scandal shooting theories 'Scandal': 5 theories that could explain why [spoiler] shot FitzNote: If you haven’t yet watched Thursday’s (Dec. 6) episode of “Scandal,” you’ll probably not want to read the following post. Spoilers — big ones — ahead.

“Scandal” followed up last week’s shocking ending — the shooting of President Grant (Tony Goldwyn) — with an episode Thursday that ended with almost as big a jaw-dropper.

By every appearance, the shooter is none other than Huck (Guillermo Diaz), Olivia’s (Kerry Washington) close friend and associate. He’s also, it should be noted, the guy who’s done a lot of the dirty work in covering up the Cytron voter fraud that gave Fitz the White House in the first place.

Still, even though we know Huck is a trained killer who often liked his old job very much, “Scandal” has taken great pains to show his efforts to leave that world behind. So why would he have shot the president? If a definitive answer is coming, it won’t be for at least another week (if not longer). In the meantime, though, here are four possible theories to why it happened.

The Hollis Doyle theory: Hollis (Gregg Henry) is the obvious bad guy this season, and in this episode it was revealed that he was behind the Cytron bombing and subsequent frame job on Quinn (Katie Lowes). Something he said last week, though, points to him having a big hand in the shooting plot:

“I’m about ready to bring this whole house of cards down,” he tells Cyrus (Jeff Perry) after Cyrus helps Edison (Norm Lewis) score the Senate majority leader post over Hollis’ preferred guy. “You wouldn’t,” Cyrus replies, to which Hollis retorts: “You have no idea what I would or would not do — no idea at all.” About three minutes of show later, the president is shot.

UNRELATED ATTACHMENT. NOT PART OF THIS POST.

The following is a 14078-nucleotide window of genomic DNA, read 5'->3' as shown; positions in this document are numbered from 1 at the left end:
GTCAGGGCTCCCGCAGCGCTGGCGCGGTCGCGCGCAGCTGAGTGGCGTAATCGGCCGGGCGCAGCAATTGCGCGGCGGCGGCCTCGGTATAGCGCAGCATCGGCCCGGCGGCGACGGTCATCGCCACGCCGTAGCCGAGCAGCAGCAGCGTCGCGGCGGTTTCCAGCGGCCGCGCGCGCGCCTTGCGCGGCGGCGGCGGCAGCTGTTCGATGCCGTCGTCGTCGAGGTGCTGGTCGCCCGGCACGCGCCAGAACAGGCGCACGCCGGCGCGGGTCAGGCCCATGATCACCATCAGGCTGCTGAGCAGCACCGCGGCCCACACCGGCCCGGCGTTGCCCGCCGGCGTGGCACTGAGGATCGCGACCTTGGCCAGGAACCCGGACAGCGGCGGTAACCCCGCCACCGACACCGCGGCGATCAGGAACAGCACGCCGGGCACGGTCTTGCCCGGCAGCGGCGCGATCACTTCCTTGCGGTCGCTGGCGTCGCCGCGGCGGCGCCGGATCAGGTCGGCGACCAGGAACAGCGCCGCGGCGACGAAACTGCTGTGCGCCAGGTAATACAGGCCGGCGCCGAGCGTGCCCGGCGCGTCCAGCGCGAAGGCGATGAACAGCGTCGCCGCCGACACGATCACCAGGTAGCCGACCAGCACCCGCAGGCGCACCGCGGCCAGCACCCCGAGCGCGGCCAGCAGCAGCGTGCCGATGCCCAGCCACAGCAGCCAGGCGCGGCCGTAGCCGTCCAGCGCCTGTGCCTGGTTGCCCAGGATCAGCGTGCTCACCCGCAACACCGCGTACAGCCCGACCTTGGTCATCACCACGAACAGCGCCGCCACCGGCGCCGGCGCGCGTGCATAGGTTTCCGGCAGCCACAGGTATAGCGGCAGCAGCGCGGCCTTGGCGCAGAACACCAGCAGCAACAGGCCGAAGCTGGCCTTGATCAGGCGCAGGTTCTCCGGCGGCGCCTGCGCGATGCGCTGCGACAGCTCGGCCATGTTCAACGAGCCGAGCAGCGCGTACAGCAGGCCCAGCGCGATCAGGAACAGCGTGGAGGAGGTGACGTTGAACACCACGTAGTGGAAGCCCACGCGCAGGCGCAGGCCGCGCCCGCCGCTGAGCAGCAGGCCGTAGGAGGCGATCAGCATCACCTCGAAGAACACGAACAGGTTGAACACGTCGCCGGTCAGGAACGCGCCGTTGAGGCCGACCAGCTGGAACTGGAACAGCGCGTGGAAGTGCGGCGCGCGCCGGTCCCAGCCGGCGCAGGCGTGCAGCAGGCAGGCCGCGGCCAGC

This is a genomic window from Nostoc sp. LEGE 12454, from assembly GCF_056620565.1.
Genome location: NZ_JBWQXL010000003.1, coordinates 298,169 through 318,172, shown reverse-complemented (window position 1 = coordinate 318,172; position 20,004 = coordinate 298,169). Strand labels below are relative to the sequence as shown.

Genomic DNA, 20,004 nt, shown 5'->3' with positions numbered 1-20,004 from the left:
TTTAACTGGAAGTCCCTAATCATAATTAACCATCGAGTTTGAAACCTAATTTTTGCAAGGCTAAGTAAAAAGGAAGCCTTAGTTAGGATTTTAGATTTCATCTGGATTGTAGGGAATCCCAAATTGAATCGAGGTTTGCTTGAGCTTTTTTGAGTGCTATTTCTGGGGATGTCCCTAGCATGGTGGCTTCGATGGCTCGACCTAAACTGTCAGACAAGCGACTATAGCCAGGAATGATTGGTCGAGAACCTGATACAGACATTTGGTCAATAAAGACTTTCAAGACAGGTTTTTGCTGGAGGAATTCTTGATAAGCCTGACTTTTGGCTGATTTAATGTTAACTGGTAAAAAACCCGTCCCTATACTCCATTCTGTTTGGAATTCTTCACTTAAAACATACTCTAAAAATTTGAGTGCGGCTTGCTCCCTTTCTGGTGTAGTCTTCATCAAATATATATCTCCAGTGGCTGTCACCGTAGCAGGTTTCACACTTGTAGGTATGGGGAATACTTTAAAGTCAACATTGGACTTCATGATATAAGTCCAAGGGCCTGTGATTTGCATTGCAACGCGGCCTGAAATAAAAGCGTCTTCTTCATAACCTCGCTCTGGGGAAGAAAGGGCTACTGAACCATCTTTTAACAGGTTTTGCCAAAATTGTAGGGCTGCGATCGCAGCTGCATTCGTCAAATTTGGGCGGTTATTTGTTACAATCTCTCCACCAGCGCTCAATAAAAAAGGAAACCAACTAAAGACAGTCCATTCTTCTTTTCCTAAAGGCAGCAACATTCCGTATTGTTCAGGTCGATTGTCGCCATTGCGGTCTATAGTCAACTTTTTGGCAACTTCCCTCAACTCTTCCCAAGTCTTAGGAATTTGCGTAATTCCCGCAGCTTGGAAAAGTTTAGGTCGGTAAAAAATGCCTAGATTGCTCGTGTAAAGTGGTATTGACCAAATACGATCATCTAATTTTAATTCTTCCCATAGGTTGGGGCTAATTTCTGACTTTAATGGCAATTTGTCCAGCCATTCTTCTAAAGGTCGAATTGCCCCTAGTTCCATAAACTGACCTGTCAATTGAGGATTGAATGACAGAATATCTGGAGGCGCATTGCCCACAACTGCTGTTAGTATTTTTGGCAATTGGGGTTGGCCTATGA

We’ve never seen any interaction between Huck and Hollis, but it stands to reason Hollis knows who Huck is. How he might have strong-armed Huck into committing the act remains to be seen.

The “Homeland” theory: In the Season 1 finale of “Homeland,” Brody’s (Damian Lewis) fellow soldier-turned-terrorist Tom Walker shoots a White House aide and others — but it’s all a diversion to get Brody and his suicide vest through a metal detector and into a secure bunker with the vice president (Jamey Sheridan). It’s more of a stretch here — if you’re looking for diversion, shooting the president in the head is maybe a bit much. Unless the goal is to get VP Sally Langston (Kate Burton) into power.

The “Manchurian Candidate” theory: The classic thriller novel by Richard Condon and subsequent films based on it deal with a brainwashed former soldier who’s “activated” to carry out an assassination plot. Of these, it’s probably the least likely based on current evidence; we know Huck has a very, very dark past, but to date the audience hasn’t been given any evidence to show he might be a sleeper agent.

The Quinn theory: A corollary to the Hollis theory. Quinn is pretty close to putting together the “how” of her new identity, if not yet the “why.” Her interrogation of Huck in the previous episode clearly got to him, and it’s not inconceivable to think he might have overreacted and tried to pull off a much bigger coverup.

The grassy knoll theory: Could there have been a second shooter? The way the sequence at the end of Thursday’s episode is edited, it’s very hard to tell if all the shots come from the same place. We count five total: Two quick ones to Fitz’s shoulder and side; one that kills White House staffer Lane Kim Britta; one that strikes a Secret Service agent in the back; and the final one to Fitz’s head.

The action then cuts to Huck breaking down his rifle and picking up shell casings. He grabs one on the floor in the foreground and appears to reach for three more before rooting around in the chair cushion for (perhaps) a final casing, although it doesn’t look like he pockets anything after that. So if — a rather big if, we’ll grant — he only picked up four shells, who fired the fifth shot?

What are you theories on why Huck did what he did? And what do you think of “Scandal” as a whole this season?

Posted by:Rick Porter